Have you inherited a large sum of money from a deceased loved one? That inheritance may be taxable. Watch this video to learn more.
Hello, I’m Tammy from TurboTax with important news for taxpayers who receive an inheritance. You may be pleasantly surprised to know that inheriting money from a friend or family member will not cost you a single dollar in federal income tax. Instead, the U.S. tax system may impose a tax on the decedent’s estate—which is the source of your inheritance money—if its value exceeds a certain amount.
Most estates, however, don’t end up owing estate taxes, but either way, you are not responsible for paying it out of your inheritance. What you are responsible for is reporting the income your inheritance generates after you receive it. For example, if you inherit $10,000 and immediately deposit it into an interest-bearing savings account, you must report all the interest that the money earns on your next tax return.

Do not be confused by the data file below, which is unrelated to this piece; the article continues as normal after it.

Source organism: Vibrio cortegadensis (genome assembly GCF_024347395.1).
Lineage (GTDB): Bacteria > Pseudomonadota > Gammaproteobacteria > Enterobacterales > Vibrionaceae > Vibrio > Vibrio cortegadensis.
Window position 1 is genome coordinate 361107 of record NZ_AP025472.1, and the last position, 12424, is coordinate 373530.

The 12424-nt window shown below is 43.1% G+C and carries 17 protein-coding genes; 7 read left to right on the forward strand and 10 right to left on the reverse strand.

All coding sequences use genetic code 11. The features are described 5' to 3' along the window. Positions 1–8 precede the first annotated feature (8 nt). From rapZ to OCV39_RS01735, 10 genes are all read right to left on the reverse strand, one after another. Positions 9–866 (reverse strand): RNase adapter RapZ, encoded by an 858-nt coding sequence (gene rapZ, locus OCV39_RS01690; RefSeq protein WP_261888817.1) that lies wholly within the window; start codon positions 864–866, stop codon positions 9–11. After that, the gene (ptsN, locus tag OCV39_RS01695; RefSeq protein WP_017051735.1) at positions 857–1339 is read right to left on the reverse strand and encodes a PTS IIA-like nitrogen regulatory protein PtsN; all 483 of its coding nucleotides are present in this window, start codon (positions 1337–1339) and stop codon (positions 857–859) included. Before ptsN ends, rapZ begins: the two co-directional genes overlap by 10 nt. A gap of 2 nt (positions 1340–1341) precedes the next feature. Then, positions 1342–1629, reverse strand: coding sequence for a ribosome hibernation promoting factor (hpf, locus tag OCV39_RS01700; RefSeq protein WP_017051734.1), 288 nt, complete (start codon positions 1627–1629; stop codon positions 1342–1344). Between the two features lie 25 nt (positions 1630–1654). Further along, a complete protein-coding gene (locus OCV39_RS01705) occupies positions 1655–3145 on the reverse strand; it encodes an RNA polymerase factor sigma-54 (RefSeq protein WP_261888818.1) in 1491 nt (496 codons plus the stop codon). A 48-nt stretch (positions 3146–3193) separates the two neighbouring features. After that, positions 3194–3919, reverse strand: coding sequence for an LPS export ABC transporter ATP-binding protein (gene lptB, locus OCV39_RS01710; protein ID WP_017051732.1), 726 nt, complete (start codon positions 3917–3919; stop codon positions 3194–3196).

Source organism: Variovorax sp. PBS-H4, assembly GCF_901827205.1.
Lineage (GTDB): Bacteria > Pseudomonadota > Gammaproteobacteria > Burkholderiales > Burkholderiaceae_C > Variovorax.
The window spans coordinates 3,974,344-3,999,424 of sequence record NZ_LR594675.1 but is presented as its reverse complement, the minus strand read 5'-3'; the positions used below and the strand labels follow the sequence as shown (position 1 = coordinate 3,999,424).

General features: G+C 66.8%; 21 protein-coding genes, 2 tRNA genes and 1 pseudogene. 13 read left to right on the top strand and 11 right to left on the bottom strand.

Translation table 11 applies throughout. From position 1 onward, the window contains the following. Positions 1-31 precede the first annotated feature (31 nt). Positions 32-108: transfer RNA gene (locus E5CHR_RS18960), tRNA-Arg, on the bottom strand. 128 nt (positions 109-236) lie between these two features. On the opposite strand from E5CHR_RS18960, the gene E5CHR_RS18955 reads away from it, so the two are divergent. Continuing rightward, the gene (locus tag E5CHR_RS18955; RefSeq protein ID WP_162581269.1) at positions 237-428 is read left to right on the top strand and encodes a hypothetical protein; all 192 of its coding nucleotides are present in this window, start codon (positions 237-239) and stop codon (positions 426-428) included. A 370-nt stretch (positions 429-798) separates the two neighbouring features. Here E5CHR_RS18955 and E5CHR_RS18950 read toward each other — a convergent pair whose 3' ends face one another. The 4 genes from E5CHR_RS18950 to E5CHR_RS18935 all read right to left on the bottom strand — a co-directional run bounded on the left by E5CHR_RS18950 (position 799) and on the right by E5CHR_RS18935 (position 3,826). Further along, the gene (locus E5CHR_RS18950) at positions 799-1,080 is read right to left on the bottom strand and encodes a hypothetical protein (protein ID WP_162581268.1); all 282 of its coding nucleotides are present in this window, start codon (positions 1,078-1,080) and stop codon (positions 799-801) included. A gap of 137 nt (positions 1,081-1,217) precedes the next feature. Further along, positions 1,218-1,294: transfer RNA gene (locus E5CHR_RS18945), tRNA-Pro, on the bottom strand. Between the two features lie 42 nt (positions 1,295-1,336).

There is one narrow exception to the general rule that the beneficiary does not pay inheritance tax: if you receive an inheritance from the estate of a “covered expatriate."
A covered expatriate is a former U.S. citizen or long-term resident who renounces their citizenship or residency and has annual average net income for the most recent five tax years in excess of IRS thresholds, has a net worth of over $2 million or fails to certify under penalties of perjury that they have complied with all U.S. tax laws in the previous five years.
When receiving an inheritance from a covered expatriate, you are responsible for the payment of tax—which you calculate using the highest possible rate that the estate tax laws allow for.
Be aware that some states will impose an inheritance tax on assets you receive from a decedent’s estate. Check with your state’s taxing authority to determine whether you may owe tax or not.
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